- A wide known host range in Australia and novel herbivory on native and naturalized species in New Zealand supported the decision to commence a NZ$65 million eradication programme against painted apple moth [Teia anartoides (Walker) (Lepidoptera: Lymantriidae)] in Auckland (1999–2007).
- Laboratory no-choice tests were designed to examine the ‘host’ status of the associations seen in the field.
- Laboratory tests investigated 79 native and introduced plant species with 122 provenances. Forty-two percent of plants were capable of supporting larval development to adulthood, with male bias; 30% were defined as potential hosts with female larvae developed through to the pupal stage; > 10% survival indicated probable physiological hosts. Sporadic or more frequent attack of New Zealand native broom, and introduced lemon, apple, sycamore, walnut, cherry and poplar, was likely, with a wider range of hosts supporting male emergence.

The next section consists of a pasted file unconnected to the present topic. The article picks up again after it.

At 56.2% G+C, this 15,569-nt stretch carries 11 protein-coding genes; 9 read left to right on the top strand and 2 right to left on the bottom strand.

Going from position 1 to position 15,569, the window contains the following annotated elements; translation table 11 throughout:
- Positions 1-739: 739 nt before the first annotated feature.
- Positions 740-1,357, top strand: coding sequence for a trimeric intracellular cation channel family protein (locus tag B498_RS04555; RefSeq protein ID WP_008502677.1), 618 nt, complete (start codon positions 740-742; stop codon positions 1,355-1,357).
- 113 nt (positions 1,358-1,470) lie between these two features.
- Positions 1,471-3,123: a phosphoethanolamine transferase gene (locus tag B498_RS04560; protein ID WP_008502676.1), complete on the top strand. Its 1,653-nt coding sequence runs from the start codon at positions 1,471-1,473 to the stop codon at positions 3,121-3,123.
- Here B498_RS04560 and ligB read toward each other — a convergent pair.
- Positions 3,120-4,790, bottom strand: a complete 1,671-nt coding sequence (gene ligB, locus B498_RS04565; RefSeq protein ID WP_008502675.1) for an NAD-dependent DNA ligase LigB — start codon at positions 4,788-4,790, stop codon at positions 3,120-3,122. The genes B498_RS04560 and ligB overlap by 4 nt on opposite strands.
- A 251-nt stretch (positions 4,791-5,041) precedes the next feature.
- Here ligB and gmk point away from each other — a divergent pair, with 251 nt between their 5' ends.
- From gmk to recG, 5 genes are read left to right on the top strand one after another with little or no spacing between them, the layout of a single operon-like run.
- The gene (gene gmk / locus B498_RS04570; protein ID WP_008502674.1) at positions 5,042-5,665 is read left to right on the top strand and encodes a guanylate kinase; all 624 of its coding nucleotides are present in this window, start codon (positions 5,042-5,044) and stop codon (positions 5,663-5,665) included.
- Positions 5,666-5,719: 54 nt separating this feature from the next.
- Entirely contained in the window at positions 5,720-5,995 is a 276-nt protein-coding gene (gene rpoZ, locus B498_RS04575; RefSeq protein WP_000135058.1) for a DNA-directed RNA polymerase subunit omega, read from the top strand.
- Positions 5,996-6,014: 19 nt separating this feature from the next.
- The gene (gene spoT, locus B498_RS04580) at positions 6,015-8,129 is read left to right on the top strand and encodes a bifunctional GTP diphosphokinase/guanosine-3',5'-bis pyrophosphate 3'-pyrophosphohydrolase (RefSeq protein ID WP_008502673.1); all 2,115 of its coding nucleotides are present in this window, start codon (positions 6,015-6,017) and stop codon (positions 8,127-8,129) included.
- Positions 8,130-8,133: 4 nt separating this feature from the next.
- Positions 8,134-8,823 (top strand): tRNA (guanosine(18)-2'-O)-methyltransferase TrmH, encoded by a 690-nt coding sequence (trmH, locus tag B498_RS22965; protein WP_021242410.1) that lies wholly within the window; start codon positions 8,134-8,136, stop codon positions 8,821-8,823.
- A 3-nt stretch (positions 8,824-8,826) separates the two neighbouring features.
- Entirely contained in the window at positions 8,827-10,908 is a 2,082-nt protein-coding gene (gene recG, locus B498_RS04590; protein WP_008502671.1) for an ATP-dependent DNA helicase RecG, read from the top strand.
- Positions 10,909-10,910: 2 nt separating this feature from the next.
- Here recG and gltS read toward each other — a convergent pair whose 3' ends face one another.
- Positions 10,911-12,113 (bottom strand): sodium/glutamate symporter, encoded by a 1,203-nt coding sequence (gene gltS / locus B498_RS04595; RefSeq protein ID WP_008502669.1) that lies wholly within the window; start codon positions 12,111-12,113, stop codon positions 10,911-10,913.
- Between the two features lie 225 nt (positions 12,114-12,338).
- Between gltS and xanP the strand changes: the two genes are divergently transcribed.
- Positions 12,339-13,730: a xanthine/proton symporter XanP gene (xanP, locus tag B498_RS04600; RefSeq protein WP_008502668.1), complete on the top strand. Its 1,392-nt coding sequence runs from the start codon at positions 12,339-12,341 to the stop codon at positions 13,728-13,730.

- A few negative laboratory results contradicted field observations of significant damage by large numbers of larvae. The present study highlights the challenge faced with respect to predicting the ecological host range of invasive polyphagous species, whose biology is little known, during the early stages of a first invasion. The implications of a wider host range found in males than females are discussed.